Can anyone show how to graph which is an Archimedes spiral?

r=3(theta)

How would I graph this

I mean I know theta is the angle So would I say 3 times 30 degrees r is 90?(Giggle)

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- Apr 8th 2011, 01:26 PMhomeylova223Archimedes spiral?
Can anyone show how to graph which is an Archimedes spiral?

r=3(theta)

How would I graph this

I mean I know theta is the angle So would I say 3 times 30 degrees r is 90?(Giggle) - Apr 8th 2011, 02:37 PMHallsofIvy
Normally the Archimede's spiral is given with theta in radians, not degrees. So at theta= 0, you mark the origin, r= 0. At 45 degrees- halfway between the positive x and y axes, $\displaystyle \theta= \pi/4$ and $\displaystyle r= 3\pi/4$. At 90 degrees, along the positive y- axis, $\displaystyle \theta= \pi/2$ and $\displaystyle r= \3\pi/4$, etc. However, using degrees rather than radians would only change the scale, not the shape.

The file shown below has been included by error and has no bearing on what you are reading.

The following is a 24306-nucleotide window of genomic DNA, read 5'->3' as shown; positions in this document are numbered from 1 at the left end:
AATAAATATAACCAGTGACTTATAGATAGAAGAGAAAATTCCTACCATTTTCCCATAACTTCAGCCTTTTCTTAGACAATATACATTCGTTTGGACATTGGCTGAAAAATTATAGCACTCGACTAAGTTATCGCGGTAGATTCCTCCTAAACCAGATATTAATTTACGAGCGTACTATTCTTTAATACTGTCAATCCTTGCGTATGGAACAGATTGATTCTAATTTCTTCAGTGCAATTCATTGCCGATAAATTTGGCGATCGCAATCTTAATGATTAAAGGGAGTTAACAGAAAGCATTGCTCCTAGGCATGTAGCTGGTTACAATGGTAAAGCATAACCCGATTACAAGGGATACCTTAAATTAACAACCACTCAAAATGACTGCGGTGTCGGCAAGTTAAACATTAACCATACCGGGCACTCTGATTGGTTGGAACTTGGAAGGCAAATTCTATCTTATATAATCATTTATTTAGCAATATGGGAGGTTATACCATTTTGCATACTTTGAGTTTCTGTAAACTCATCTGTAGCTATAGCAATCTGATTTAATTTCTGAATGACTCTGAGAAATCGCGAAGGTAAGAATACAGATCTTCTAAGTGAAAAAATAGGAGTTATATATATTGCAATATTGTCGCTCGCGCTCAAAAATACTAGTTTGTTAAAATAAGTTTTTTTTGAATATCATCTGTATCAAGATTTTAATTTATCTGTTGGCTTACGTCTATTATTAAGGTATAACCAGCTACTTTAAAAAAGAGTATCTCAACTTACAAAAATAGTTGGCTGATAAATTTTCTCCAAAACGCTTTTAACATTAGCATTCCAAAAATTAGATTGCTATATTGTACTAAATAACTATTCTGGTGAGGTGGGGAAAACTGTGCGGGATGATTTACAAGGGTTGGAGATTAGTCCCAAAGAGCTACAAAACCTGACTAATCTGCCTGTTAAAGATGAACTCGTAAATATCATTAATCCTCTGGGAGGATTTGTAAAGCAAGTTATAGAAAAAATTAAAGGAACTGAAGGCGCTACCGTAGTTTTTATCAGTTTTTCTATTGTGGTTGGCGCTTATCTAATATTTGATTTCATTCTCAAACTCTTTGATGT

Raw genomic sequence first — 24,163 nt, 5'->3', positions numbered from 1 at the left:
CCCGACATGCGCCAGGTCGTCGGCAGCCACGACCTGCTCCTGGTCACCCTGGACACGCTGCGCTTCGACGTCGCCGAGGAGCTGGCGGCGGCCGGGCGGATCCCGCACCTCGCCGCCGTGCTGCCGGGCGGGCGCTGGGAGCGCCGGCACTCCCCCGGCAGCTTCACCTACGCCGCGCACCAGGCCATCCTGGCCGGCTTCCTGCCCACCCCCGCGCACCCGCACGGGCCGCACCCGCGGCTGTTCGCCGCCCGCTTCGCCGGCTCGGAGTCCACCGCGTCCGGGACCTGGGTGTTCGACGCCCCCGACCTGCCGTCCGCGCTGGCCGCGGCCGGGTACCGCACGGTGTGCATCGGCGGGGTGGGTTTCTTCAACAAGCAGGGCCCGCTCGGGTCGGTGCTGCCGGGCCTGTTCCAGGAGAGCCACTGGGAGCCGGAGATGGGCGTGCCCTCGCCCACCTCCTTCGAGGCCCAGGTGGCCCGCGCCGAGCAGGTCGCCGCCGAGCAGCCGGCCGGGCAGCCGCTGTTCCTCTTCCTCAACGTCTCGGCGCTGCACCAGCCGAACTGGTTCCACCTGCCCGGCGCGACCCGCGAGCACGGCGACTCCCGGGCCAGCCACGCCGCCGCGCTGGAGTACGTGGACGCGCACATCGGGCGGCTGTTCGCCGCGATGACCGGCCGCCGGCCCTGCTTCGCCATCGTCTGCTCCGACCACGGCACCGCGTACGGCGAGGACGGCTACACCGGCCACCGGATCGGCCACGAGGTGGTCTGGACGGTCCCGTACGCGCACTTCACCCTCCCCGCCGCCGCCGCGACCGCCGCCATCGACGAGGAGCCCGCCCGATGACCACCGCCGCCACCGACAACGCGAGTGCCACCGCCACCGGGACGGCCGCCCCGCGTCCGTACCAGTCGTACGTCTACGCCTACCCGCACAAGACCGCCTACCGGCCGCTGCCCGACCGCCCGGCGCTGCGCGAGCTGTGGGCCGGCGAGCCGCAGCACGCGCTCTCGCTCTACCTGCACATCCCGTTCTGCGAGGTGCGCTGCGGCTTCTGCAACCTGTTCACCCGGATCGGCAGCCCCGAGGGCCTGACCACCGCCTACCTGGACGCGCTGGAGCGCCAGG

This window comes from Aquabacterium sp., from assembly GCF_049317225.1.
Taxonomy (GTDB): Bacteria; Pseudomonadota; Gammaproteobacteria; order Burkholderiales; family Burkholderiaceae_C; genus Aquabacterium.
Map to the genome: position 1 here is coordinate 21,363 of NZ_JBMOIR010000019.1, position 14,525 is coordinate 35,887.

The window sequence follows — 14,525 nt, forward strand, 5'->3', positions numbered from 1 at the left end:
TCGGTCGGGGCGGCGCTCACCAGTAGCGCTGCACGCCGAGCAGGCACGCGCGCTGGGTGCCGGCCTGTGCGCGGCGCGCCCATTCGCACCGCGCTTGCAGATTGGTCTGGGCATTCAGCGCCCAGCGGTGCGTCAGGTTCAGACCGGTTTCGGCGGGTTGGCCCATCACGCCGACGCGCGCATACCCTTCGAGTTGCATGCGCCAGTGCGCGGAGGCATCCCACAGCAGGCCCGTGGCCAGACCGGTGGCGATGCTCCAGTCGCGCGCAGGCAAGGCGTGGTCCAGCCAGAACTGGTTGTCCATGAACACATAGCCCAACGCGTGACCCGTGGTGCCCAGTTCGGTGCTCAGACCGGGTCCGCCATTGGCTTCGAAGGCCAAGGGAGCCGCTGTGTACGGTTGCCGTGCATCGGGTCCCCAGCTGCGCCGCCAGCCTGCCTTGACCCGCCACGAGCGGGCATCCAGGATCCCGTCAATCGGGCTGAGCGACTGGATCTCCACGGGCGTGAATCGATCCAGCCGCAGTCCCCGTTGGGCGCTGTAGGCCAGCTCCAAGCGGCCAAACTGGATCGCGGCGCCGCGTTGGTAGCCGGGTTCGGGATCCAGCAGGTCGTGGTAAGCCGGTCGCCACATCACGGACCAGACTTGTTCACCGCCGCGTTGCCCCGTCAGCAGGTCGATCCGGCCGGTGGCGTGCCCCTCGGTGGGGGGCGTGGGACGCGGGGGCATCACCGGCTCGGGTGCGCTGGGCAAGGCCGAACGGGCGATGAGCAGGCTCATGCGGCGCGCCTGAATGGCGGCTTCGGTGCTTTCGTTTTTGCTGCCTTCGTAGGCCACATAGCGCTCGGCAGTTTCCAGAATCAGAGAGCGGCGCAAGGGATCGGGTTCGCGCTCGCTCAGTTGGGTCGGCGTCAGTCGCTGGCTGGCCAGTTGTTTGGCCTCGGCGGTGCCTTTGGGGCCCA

- Apr 8th 2011, 03:31 PMNOX Andrew
Wouldn't $\displaystyle r = \dfrac{3\pi}{2}$ at $\displaystyle \theta = \dfrac{\pi}{2}$?

- Apr 8th 2011, 03:57 PMHallsofIvy
Yes, that was what I thought I wrote!

- Apr 8th 2011, 07:46 PMhomeylova223
Hmm the only confusion I am having in that checking the answer in the back of my book r is 5 10 15 20. I mean your answer makes sense I just do not see why r in my book would be 5 10 15 20 in the polar graph?